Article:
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Phil Keaggy and Sunday's Child
Phil Keaggy
Phil Keaggy and Sunday's Child
Genres: Rock, Christian
 

      

CD Details

All Artists: Phil Keaggy
Title: Phil Keaggy and Sunday's Child
Members Wishing: 4
Total Copies: 0
Label: Myrrh Records
Genres: Rock, Christian
Style: Pop & Contemporary
Number of Discs: 1
SwapaCD Credits: 1
UPCs: 080688033729, 080688033767

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Member CD Reviews

Steve B. from ELGIN, IL
Reviewed on 1/5/2012...
I like it.
0 of 1 member(s) found this review helpful.

CD Reviews

"For even cooler production- get the CD!"
take403 | 10/20/2005
(5 out of 5 stars)

"This is one of my favorite Phil Keaggy CD's. It also has my vote for Desert Isle CD's! A friend of mine got in on cassette and played it for me in the car and I loved it! 6 months later, I bought my own copy on CD. I played it for many friends (some of whom don't even like or listen to "Christian music" and they all liked it!). The liner notes are humorous, a parody of the Capitol adverts on the Beatles albums ("Our new improved Myrrh-o-phonic sounds better than stereo ever sounded before!"). Unfortunately, this classic is out of print (Word Records, if you're reading this, please share the love and consider re-issuing it).

Phil Keaggy is one of the most gifted guitarists of all time. This album features him performing with Russ Taff (featured on "Ain't Got No"), Randy Stonehill (featured on "Sunday's Child"), the late Mike Heard (he wrote "I Always Do"), former Outlaws veteran Rick Cua (bass), Mike Mead (drums, I believe he used the same drumkit that Ringo Starr used while in the Beatles) and James Hollihan (guitar), to name a few. You can hear Phil playing the jangly Rickenbacker quite prominently.

"Tell Me How You Feel" opens this album. It sounds a little like the Byrds and the lyrics speak of conversation with God, encouraging people to be honest and comfortable in their prayers. "Sunday's Child" features Phil and Randy dueting both on vocals and guitar. The introduction is much like the chatter on later Beatles songs. "I Always Do" features Robbie Buchanan on Hammond organ. Phil Keaggy's vocal performance tells Mark Heard's confessional lyrics perfectly: "If I'd listen to You, I'd be a bit softer than stone." This is a good song to listen to after you regret something you've done. "I'm Gonna Get You Now" features some fine Rolling Stones style guitar licks. It's basically a fun blues song, with lyrics which seem to be saying God will somehow get our attention in the end. "Blessed Be the Ties" speaks of the importance of family, with an exhortation to keep God as the center of it. Musically, it seems to recall the Beatles' "I'm Only Sleeping." "This Could Be the Moment" has some cool Eric Clapton style guitar playing (Keaggy and Hollihan take turns jamming on the guitar). This song seems to encourage those who think they've seen it all to turn to God. "Ain't Got No" has Randy and Russ joining Phil on lead vocals with more Stones style riffs. The song seems to say, rich or poor, as long as you have the love of God in your heart, you've got it all! The sensitive "Somebody Loves You" features some fine acoustic/electric guitar work. "Big Eraser" (which sounds a little like the Monkees' "I'm Not Your Stepping Stone") confronts those who seem to delight in creating rumors and modern legends- "Take back your big eraser, your magic truth replacer, hands off those retouched photos..." "Everything Is Alright" is another Mark Heard song, with lyrics which reminds us not to worry in times of trials. "I've Just Begun (Again)" was originally written by Phil in 1968 (hence the "Revolution 9" influenced introduction- listen for the announcers voice introducing Glass Harp, Phil's 1st band). Almost 2 decades later, Phil and Lynn Nichols added new lyrics, concerning (to quote from the liner notes of Time 1) "hurt, pain, love reconciled-still with a message of hope- the One who gave you back to me.... It's about forgiveness and not giving up on love." "Walk In Two Worlds" reminds us to remember to remember the spirtual world while still in the material world. "And though many call you, follow just One voice." "Talk About Suffering" turns an old spiritual into a folk rock finale, while staying true to the message ("Talk about suffering here below and talk about loving Jesus"). The acapella introduction bears similarity to Kansas' "Carry On Wayward Son."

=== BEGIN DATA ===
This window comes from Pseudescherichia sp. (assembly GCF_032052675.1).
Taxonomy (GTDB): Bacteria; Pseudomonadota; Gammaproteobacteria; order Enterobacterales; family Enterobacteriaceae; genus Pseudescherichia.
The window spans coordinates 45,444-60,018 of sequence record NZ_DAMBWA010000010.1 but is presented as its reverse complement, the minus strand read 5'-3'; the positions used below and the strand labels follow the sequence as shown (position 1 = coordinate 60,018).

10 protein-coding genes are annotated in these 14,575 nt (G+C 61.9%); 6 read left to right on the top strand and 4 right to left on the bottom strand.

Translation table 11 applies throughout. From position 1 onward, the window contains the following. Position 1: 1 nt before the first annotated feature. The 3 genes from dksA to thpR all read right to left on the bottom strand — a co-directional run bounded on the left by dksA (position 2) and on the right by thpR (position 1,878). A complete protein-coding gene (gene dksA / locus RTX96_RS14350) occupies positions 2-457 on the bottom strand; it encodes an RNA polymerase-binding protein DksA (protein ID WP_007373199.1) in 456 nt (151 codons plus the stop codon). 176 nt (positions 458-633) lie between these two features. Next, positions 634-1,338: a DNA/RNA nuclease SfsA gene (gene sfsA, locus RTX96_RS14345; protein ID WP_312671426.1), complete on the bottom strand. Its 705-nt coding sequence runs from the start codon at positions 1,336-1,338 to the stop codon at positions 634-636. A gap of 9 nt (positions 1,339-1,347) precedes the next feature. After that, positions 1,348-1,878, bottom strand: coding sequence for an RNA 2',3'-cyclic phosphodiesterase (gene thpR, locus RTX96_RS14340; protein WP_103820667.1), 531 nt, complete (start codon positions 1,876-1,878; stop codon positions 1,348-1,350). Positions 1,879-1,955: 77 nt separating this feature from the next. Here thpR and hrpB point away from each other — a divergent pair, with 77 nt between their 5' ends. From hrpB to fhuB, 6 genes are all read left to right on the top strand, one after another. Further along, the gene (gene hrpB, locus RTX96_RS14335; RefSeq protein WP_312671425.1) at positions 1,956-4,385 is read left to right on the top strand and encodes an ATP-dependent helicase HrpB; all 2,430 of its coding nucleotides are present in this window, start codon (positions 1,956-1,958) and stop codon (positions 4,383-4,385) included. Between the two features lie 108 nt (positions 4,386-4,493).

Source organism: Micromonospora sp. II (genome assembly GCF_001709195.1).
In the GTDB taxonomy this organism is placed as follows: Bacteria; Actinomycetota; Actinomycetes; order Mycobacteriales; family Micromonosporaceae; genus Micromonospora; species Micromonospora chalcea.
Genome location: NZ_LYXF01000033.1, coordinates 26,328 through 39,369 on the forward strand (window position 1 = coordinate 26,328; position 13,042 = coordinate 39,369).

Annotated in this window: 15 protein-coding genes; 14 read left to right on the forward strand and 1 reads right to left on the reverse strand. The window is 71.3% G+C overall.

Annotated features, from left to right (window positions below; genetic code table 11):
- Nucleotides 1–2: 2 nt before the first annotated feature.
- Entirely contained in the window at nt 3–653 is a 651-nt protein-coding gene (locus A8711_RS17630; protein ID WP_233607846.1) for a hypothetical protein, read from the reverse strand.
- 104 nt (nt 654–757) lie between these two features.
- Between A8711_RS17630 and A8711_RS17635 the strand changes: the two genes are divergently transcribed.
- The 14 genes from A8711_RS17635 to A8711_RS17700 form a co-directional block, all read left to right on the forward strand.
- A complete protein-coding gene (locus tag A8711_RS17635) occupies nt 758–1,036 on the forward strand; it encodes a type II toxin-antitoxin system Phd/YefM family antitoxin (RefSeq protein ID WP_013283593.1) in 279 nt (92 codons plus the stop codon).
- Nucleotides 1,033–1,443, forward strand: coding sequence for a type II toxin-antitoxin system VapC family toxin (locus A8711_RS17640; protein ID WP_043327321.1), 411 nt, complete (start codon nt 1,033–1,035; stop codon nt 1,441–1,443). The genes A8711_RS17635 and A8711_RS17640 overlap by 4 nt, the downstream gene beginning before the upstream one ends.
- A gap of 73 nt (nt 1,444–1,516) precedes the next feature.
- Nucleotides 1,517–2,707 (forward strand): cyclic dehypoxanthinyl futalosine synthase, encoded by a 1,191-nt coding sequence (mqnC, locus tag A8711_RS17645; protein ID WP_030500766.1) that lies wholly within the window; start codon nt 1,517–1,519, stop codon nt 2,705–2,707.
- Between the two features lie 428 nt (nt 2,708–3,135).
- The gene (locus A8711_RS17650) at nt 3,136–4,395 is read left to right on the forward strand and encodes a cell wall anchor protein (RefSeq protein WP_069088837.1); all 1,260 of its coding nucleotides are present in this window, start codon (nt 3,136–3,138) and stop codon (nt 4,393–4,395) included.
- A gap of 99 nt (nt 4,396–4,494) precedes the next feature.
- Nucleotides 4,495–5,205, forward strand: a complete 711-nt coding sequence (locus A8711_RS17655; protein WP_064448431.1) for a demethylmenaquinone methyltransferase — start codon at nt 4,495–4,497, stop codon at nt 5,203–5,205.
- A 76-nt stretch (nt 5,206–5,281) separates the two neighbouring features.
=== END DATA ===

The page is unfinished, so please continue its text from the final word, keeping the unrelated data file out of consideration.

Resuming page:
So there you have it- a great album from a great guitarist. If you're familiar with Phil Keaggy's work or just like classic rock, try to get a used copy here until hopefully they re-release it."
A Great Pop/Rock Album
Robert Szarka | Norwich, CT USA | 08/11/2009
(5 out of 5 stars)

"The songwriting here is flawless and so are the performances. It's as if Keaggy found that perfect middle ground between McCartney and Lennon--adding up to my favorite of his albums. My one complaint is that the recording and production is less than top-notch, making it a bit tiresome to listen to at length. Still, highly recommended!"